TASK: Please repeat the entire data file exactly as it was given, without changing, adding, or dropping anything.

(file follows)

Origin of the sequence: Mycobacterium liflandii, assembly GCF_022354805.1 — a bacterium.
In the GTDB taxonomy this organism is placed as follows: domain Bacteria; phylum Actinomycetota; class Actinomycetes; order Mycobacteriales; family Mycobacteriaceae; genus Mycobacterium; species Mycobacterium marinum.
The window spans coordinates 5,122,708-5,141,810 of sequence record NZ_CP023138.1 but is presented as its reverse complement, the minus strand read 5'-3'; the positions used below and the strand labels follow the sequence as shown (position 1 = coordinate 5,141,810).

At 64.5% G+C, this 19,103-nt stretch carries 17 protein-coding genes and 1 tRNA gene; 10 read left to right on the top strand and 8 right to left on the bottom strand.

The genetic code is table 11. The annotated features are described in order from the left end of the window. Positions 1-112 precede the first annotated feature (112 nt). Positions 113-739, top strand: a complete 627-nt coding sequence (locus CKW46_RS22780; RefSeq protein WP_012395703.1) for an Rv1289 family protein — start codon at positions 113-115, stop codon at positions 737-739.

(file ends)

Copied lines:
Origin of the sequence: Mycobacterium liflandii, assembly GCF_022354805.1 — a bacterium.
In the GTDB taxonomy this organism is placed as follows: domain Bacteria; phylum Actinomycetota; class Actinomycetes; order Mycobacteriales; family Mycobacteriaceae; genus Mycobacterium; species Mycobacterium marinum.
The window spans coordinates 5,122,708-5,141,810 of sequence record NZ_CP023138.1 but is presented as its reverse complement, the minus strand read 5'-3'; the positions used below and the strand labels follow the sequence as shown (position 1 = coordinate 5,141,810).

At 64.5% G+C, this 19,103-nt stretch carries 17 protein-coding genes and 1 tRNA gene; 10 read left to right on the top strand and 8 right to left on the bottom strand.

The genetic code is table 11. The annotated features are described in order from the left end of the window. Positions 1-112 precede the first annotated feature (112 nt). Positions 113-739, top strand: a complete 627-nt coding sequence (locus CKW46_RS22780; RefSeq protein WP_012395703.1) for an Rv1289 family protein — start codon at positions 113-115, stop codon at positions 737-739.